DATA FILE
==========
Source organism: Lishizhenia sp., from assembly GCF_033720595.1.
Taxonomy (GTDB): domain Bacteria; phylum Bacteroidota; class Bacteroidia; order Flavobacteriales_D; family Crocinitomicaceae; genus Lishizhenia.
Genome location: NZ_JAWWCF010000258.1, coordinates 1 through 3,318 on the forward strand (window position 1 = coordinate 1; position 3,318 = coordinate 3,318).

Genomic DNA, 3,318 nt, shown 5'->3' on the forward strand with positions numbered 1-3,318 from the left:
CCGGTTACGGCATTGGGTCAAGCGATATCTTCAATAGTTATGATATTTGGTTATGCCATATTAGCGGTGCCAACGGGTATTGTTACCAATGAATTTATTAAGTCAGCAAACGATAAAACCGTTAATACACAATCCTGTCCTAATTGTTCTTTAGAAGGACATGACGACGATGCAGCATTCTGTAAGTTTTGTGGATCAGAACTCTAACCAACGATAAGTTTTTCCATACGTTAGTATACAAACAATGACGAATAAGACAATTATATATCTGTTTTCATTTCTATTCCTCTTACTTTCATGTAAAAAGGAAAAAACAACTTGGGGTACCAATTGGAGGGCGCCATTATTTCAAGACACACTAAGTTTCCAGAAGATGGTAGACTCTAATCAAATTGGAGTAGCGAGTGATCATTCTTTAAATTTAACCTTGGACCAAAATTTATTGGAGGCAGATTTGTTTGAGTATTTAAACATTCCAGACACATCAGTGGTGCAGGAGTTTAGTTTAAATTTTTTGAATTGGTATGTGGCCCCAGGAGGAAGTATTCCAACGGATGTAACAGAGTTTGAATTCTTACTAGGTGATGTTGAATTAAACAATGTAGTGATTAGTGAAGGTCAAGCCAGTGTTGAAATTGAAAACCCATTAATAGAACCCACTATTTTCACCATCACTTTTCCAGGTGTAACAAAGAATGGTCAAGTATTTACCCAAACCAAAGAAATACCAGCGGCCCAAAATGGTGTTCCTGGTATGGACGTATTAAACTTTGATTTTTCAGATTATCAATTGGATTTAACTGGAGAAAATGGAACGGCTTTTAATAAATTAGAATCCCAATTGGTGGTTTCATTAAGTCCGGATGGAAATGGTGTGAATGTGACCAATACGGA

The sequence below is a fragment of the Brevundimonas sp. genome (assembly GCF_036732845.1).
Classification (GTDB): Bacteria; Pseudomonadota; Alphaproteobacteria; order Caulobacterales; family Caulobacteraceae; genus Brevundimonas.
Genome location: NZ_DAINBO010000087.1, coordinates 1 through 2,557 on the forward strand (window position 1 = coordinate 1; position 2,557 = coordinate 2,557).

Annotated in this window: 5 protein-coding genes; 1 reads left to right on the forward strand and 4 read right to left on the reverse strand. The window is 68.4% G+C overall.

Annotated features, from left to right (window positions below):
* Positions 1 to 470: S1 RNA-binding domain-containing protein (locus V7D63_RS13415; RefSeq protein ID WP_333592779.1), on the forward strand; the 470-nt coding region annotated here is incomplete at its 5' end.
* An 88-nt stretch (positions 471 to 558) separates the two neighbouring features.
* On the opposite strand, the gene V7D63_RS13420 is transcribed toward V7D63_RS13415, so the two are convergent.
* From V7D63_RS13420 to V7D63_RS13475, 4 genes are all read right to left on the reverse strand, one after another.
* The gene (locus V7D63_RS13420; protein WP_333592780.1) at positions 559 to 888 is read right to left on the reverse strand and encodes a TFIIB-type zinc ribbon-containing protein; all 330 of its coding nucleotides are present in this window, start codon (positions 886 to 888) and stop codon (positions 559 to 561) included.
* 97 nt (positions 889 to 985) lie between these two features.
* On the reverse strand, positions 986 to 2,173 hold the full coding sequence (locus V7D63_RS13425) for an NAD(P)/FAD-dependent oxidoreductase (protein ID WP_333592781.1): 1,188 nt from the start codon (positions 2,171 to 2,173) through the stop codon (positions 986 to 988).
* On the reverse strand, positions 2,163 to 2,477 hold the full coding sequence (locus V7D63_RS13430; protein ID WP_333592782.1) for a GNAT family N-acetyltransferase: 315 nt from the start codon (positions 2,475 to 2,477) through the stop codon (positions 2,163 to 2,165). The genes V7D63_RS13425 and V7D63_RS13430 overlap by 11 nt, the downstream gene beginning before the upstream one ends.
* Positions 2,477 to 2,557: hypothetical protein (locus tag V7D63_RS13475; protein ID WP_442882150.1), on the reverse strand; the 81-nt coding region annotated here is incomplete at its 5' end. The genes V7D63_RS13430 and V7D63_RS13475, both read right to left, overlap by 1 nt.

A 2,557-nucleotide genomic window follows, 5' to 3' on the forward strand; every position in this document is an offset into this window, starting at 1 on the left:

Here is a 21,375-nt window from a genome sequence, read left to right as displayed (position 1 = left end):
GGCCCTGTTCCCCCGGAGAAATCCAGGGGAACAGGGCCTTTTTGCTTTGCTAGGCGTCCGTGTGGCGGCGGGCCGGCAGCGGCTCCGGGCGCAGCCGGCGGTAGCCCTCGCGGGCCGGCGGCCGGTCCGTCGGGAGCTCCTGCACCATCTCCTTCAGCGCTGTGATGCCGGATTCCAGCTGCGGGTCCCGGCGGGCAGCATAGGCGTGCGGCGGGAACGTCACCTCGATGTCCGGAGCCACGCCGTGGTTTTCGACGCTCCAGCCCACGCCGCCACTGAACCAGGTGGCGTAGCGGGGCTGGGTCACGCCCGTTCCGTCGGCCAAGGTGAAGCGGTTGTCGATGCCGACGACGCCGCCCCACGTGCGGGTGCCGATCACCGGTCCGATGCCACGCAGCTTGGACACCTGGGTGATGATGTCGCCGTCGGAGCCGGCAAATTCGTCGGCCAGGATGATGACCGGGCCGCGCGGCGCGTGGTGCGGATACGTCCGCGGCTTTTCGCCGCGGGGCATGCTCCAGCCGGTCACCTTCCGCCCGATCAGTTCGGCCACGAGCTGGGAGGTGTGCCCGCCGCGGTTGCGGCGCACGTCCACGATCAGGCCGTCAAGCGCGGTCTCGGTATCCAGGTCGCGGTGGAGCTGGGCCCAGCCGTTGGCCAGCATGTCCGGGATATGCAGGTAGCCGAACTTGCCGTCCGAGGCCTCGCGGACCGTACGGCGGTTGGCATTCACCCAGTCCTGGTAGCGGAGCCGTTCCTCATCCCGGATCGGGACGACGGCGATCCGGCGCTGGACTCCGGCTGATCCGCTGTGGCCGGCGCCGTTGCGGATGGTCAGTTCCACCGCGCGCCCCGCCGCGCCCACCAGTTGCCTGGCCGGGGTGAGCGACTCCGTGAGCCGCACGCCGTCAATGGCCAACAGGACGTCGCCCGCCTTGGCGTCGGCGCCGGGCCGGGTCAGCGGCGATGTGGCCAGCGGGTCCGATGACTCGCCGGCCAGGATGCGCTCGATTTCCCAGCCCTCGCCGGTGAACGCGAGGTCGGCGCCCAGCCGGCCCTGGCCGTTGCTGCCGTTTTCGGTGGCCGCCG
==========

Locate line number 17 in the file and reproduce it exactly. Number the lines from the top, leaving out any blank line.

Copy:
* On the reverse strand, positions 986 to 2,173 hold the full coding sequence (locus V7D63_RS13425) for an NAD(P)/FAD-dependent oxidoreductase (protein ID WP_333592781.1): 1,188 nt from the start codon (positions 2,171 to 2,173) through the stop codon (positions 986 to 988).